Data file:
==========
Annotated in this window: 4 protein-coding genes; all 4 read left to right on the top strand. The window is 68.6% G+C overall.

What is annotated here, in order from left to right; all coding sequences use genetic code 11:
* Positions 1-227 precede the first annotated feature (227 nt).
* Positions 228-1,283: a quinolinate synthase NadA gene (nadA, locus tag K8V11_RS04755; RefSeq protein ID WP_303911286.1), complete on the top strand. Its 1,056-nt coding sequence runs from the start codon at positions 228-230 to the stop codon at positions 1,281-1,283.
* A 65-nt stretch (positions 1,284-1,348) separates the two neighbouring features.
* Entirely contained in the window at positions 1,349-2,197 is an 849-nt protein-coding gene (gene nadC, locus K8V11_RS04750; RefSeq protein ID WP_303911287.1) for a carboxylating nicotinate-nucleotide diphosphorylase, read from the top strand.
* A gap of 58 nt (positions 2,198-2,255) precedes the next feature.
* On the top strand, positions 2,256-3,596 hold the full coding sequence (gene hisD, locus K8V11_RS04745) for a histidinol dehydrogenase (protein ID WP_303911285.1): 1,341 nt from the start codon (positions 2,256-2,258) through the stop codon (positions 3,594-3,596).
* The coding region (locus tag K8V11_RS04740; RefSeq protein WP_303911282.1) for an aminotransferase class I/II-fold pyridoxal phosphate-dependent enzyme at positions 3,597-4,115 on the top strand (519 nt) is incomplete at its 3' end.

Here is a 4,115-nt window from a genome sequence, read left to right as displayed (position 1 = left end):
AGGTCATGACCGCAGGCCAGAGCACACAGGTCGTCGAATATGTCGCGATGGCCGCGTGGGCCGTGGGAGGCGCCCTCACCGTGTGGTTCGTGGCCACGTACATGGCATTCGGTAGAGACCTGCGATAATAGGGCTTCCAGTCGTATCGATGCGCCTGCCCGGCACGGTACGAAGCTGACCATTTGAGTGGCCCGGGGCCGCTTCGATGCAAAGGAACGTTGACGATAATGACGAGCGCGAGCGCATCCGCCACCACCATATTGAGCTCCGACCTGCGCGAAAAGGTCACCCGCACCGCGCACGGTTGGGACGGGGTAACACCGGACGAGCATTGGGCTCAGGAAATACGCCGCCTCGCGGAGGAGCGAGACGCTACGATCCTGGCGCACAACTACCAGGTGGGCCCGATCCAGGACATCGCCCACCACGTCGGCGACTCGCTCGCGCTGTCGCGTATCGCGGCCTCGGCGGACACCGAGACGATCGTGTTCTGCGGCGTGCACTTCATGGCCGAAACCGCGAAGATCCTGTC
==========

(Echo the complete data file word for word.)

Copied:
Annotated in this window: 4 protein-coding genes; all 4 read left to right on the top strand. The window is 68.6% G+C overall.

What is annotated here, in order from left to right; all coding sequences use genetic code 11:
* Positions 1-227 precede the first annotated feature (227 nt).
* Positions 228-1,283: a quinolinate synthase NadA gene (nadA, locus tag K8V11_RS04755; RefSeq protein ID WP_303911286.1), complete on the top strand. Its 1,056-nt coding sequence runs from the start codon at positions 228-230 to the stop codon at positions 1,281-1,283.
* A 65-nt stretch (positions 1,284-1,348) separates the two neighbouring features.
* Entirely contained in the window at positions 1,349-2,197 is an 849-nt protein-coding gene (gene nadC, locus K8V11_RS04750; RefSeq protein ID WP_303911287.1) for a carboxylating nicotinate-nucleotide diphosphorylase, read from the top strand.
* A gap of 58 nt (positions 2,198-2,255) precedes the next feature.
* On the top strand, positions 2,256-3,596 hold the full coding sequence (gene hisD, locus K8V11_RS04745) for a histidinol dehydrogenase (protein ID WP_303911285.1): 1,341 nt from the start codon (positions 2,256-2,258) through the stop codon (positions 3,594-3,596).
* The coding region (locus tag K8V11_RS04740; RefSeq protein WP_303911282.1) for an aminotransferase class I/II-fold pyridoxal phosphate-dependent enzyme at positions 3,597-4,115 on the top strand (519 nt) is incomplete at its 3' end.

Here is a 4,115-nt window from a genome sequence, read left to right as displayed (position 1 = left end):
AGGTCATGACCGCAGGCCAGAGCACACAGGTCGTCGAATATGTCGCGATGGCCGCGTGGGCCGTGGGAGGCGCCCTCACCGTGTGGTTCGTGGCCACGTACATGGCATTCGGTAGAGACCTGCGATAATAGGGCTTCCAGTCGTATCGATGCGCCTGCCCGGCACGGTACGAAGCTGACCATTTGAGTGGCCCGGGGCCGCTTCGATGCAAAGGAACGTTGACGATAATGACGAGCGCGAGCGCATCCGCCACCACCATATTGAGCTCCGACCTGCGCGAAAAGGTCACCCGCACCGCGCACGGTTGGGACGGGGTAACACCGGACGAGCATTGGGCTCAGGAAATACGCCGCCTCGCGGAGGAGCGAGACGCTACGATCCTGGCGCACAACTACCAGGTGGGCCCGATCCAGGACATCGCCCACCACGTCGGCGACTCGCTCGCGCTGTCGCGTATCGCGGCCTCGGCGGACACCGAGACGATCGTGTTCTGCGGCGTGCACTTCATGGCCGAAACCGCGAAGATCCTGTC